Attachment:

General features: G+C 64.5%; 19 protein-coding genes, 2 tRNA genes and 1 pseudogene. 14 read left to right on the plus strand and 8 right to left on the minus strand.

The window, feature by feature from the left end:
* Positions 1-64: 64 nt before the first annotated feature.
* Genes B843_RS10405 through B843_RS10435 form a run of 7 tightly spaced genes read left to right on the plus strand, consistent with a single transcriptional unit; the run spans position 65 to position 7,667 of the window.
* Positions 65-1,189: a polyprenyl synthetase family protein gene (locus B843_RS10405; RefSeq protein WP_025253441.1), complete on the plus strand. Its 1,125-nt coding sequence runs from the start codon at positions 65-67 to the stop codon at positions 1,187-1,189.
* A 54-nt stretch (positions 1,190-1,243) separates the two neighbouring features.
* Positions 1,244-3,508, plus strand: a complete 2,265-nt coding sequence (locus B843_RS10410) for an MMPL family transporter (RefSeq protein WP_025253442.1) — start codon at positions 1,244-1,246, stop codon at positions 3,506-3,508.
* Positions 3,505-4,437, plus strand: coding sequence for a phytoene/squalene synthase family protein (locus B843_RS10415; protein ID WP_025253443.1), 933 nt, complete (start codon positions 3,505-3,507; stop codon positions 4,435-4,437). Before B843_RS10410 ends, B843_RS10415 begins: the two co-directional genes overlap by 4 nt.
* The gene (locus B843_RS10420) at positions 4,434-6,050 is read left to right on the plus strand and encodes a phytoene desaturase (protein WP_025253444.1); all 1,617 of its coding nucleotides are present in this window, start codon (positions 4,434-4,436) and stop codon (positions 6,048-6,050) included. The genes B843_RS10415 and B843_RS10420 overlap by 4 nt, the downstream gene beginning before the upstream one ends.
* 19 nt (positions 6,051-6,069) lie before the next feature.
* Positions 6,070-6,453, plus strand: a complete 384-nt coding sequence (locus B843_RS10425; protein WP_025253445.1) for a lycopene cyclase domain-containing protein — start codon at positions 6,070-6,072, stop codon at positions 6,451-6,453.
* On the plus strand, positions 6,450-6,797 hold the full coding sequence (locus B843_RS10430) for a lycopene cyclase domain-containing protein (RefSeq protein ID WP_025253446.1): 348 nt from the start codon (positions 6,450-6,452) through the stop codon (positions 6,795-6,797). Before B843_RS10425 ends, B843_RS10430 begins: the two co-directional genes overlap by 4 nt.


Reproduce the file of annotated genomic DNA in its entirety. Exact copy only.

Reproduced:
General features: G+C 64.5%; 19 protein-coding genes, 2 tRNA genes and 1 pseudogene. 14 read left to right on the plus strand and 8 right to left on the minus strand.

The window, feature by feature from the left end:
* Positions 1-64: 64 nt before the first annotated feature.
* Genes B843_RS10405 through B843_RS10435 form a run of 7 tightly spaced genes read left to right on the plus strand, consistent with a single transcriptional unit; the run spans position 65 to position 7,667 of the window.
* Positions 65-1,189: a polyprenyl synthetase family protein gene (locus B843_RS10405; RefSeq protein WP_025253441.1), complete on the plus strand. Its 1,125-nt coding sequence runs from the start codon at positions 65-67 to the stop codon at positions 1,187-1,189.
* A 54-nt stretch (positions 1,190-1,243) separates the two neighbouring features.
* Positions 1,244-3,508, plus strand: a complete 2,265-nt coding sequence (locus B843_RS10410) for an MMPL family transporter (RefSeq protein WP_025253442.1) — start codon at positions 1,244-1,246, stop codon at positions 3,506-3,508.
* Positions 3,505-4,437, plus strand: coding sequence for a phytoene/squalene synthase family protein (locus B843_RS10415; protein ID WP_025253443.1), 933 nt, complete (start codon positions 3,505-3,507; stop codon positions 4,435-4,437). Before B843_RS10410 ends, B843_RS10415 begins: the two co-directional genes overlap by 4 nt.
* The gene (locus B843_RS10420) at positions 4,434-6,050 is read left to right on the plus strand and encodes a phytoene desaturase (protein WP_025253444.1); all 1,617 of its coding nucleotides are present in this window, start codon (positions 4,434-4,436) and stop codon (positions 6,048-6,050) included. The genes B843_RS10415 and B843_RS10420 overlap by 4 nt, the downstream gene beginning before the upstream one ends.
* 19 nt (positions 6,051-6,069) lie before the next feature.
* Positions 6,070-6,453, plus strand: a complete 384-nt coding sequence (locus B843_RS10425; protein WP_025253445.1) for a lycopene cyclase domain-containing protein — start codon at positions 6,070-6,072, stop codon at positions 6,451-6,453.
* On the plus strand, positions 6,450-6,797 hold the full coding sequence (locus B843_RS10430) for a lycopene cyclase domain-containing protein (RefSeq protein ID WP_025253446.1): 348 nt from the start codon (positions 6,450-6,452) through the stop codon (positions 6,795-6,797). Before B843_RS10425 ends, B843_RS10430 begins: the two co-directional genes overlap by 4 nt.